Wednesday, April 7, 2010

The Obama Administration and Sanctions on Iran: The Farce Deepens

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By Barry Rubin

For more than a year I have repeatedly pointed out that the Obama Administration's strategy of increasing the level of sanctions against Iran has been a mess. Deadlines set by the U.S. government for September and then December weren't met. Even afterward, the government had not even established publicly (and it seems not even privately) its basic position on what sanctions should be. Congressional proposals for a tougher stance were discouraged and ignored.

Now President Obama once again assures us in early April:

“My hope is that we are going to get this [sanctions] done this spring. So I’m not interested in waiting months for a sanctions regime to be in place, I’m interested in seeing that regime in place in weeks.”

Over and over again we were assured, apparently without basis, that Russia and China were going to support increased sanctions. With the Obama Administration in office now for 14 months, Moscow and Beijing seem no closer to supporting such a policy than they were when the process began.

Now there is more news. It is April and there are no immediate prospect for sanctions. Indeed, the issue is not even on the agenda for the UN Security Council this month. In May, the rotating presidency goes to Lebanon, a country in which Hizballah, an Iranian client, has a veto power over every decision. The Lebanese government has already declared that it will be supportive of Tehran.

June, anyone? Just remember that spring ends June 22 and no doubt we will be discussing the lack of increased sanctions on the day summer begins.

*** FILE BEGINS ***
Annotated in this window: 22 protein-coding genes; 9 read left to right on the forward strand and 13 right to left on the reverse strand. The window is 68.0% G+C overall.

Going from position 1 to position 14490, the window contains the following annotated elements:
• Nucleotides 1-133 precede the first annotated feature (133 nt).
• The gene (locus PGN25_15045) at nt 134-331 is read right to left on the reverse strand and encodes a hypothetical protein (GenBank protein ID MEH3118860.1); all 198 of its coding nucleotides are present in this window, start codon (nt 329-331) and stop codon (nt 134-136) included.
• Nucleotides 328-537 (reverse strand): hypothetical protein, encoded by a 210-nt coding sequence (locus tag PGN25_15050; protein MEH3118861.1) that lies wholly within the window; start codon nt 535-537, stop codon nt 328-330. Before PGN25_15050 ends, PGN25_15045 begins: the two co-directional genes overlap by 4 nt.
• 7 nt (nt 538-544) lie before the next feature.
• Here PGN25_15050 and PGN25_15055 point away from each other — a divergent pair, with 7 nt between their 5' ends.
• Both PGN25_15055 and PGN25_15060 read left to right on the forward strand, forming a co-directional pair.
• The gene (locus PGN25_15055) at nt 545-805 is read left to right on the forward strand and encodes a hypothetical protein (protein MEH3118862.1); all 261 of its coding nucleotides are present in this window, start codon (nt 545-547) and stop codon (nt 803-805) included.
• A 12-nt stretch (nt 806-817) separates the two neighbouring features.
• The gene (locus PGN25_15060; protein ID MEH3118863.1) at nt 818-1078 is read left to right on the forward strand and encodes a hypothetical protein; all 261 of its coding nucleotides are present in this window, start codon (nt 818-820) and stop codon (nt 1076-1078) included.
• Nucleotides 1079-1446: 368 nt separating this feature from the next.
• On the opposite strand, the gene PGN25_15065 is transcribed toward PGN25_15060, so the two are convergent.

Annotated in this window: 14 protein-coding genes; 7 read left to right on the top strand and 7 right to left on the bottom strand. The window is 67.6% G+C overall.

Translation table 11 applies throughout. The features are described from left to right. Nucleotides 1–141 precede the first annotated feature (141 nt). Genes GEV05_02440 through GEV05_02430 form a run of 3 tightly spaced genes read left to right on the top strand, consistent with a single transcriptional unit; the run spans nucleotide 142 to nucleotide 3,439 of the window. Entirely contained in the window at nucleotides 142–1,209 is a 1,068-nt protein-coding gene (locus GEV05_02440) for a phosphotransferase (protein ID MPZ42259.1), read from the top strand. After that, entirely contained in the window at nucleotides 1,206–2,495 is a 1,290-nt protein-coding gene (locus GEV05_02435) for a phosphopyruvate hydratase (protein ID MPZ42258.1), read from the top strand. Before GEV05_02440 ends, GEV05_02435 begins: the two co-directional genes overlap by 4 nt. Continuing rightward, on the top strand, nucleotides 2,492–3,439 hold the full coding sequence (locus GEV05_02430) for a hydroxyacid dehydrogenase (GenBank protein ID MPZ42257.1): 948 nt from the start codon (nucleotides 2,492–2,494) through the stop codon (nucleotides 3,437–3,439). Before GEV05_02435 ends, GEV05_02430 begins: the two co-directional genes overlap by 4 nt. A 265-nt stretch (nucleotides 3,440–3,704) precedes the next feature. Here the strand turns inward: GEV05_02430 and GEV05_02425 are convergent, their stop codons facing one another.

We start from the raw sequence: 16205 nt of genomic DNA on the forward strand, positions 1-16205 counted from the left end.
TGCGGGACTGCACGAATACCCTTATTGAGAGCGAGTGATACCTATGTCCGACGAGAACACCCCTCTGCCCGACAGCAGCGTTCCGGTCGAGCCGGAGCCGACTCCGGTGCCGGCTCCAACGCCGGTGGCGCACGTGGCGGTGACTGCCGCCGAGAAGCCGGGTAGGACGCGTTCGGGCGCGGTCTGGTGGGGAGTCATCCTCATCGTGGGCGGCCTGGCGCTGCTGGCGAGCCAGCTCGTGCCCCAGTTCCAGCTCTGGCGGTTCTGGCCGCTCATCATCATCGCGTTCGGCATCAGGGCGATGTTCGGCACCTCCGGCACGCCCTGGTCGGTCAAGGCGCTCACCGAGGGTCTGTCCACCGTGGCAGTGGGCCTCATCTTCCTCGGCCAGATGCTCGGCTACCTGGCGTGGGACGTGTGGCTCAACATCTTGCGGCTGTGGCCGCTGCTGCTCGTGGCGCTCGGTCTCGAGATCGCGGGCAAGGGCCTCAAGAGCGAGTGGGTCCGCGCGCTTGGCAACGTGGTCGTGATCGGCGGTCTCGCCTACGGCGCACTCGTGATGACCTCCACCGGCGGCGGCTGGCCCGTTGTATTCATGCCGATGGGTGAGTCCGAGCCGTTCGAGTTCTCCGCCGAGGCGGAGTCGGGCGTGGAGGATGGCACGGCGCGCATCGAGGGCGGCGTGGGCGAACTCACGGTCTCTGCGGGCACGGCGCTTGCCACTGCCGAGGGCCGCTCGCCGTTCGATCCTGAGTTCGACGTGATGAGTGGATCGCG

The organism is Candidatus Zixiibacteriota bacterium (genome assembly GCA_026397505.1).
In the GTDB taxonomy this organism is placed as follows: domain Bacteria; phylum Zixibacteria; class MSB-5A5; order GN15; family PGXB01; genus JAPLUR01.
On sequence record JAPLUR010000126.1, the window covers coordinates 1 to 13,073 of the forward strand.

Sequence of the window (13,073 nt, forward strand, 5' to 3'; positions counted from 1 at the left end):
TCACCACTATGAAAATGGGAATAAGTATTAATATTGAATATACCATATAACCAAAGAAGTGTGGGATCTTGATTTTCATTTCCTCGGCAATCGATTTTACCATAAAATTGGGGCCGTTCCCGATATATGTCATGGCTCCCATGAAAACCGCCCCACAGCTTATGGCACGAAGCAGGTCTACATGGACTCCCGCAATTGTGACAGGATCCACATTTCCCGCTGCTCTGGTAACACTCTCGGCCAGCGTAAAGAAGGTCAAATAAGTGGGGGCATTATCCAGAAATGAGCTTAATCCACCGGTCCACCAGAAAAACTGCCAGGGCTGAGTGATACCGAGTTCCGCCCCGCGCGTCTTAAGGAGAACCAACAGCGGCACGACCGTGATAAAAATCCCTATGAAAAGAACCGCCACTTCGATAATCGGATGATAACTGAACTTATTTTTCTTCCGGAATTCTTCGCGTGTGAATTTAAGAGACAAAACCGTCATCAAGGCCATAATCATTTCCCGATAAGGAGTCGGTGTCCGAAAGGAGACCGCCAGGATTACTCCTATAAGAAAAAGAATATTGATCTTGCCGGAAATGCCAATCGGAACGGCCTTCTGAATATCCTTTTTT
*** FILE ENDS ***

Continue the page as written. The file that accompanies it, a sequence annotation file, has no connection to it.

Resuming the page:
Government officials who are well-informed tell me they believe there might not be any increased sanctions at all.

I repeat: It now seems to be a race between Iran getting nuclear weapons and inadequate increased sanctions being implemented, too little and too late.

To be fair, some companies have stopped gasoline sales to Iran, possibly due to behind-the-scenes U.S. pressure but Iran has been able to make up for the deficit easily on the spot market. There has been some decline in Iranian exports, perhaps merely temporary, as countries like India and China worry about the security of the supply.

The problem is that this kind of action doesn't amount to a great deal compared to what could be accomplished by either a multinational effort of willing countries--Britain, Germany, and France want to go further than the United States--or a successful effort at the UN. It should be remembered that the Obama administration consciously and explicitly played down the importance of U.S. leadership and extolled consensus, thereby reducing any American ability to direct international campaigns.

This massive failure regarding Iran sanctions should be crystal clear. Whether or not strong sanctions would have had a chance to slow or undermine the Iranian drive for nuclear weapons can legitimately be debated. But we're not going to get a chance to find out.

So what does it mean when President Obama tells the New York Times that Iran is working to get nuclear weapons, calls this effort misguided, and vows to stop it?

How is it misguided if Tehran has shown that it can get nuclear weapons and long-range missiles in the face of a declared Western attempt to stop it but which in fact extracts little additional cost? Looks pretty well guided to me, as well guided as are Iran's long-range missiles.

This was the first test of this administration's foreign policy philosophy and ability. The challenge was not necessarily to stop Iran but at least to make a credible effort at trying to do so. The president and his team have failed miserably.

Barry Rubin is director of the Global Research in International Affairs (GLORIA) Center and editor of the Middle East Review of International Affairs (MERIA) Journal. His latest books are The Israel-Arab Reader (seventh edition), The Long War for Freedom: The Arab Struggle for Democracy in the Middle East (Wiley), and The Truth About Syria (Palgrave-Macmillan). His new edited books include Lebanon: Liberation, Conflict and Crisis; Guide to Islamist Movements; Conflict and Insurgency in the Middle East; and The Muslim Brotherhood. To read and subscribe to MERIA, GLORIA articles, or to order books. To see or subscribe to his blog, Rubin Reports.

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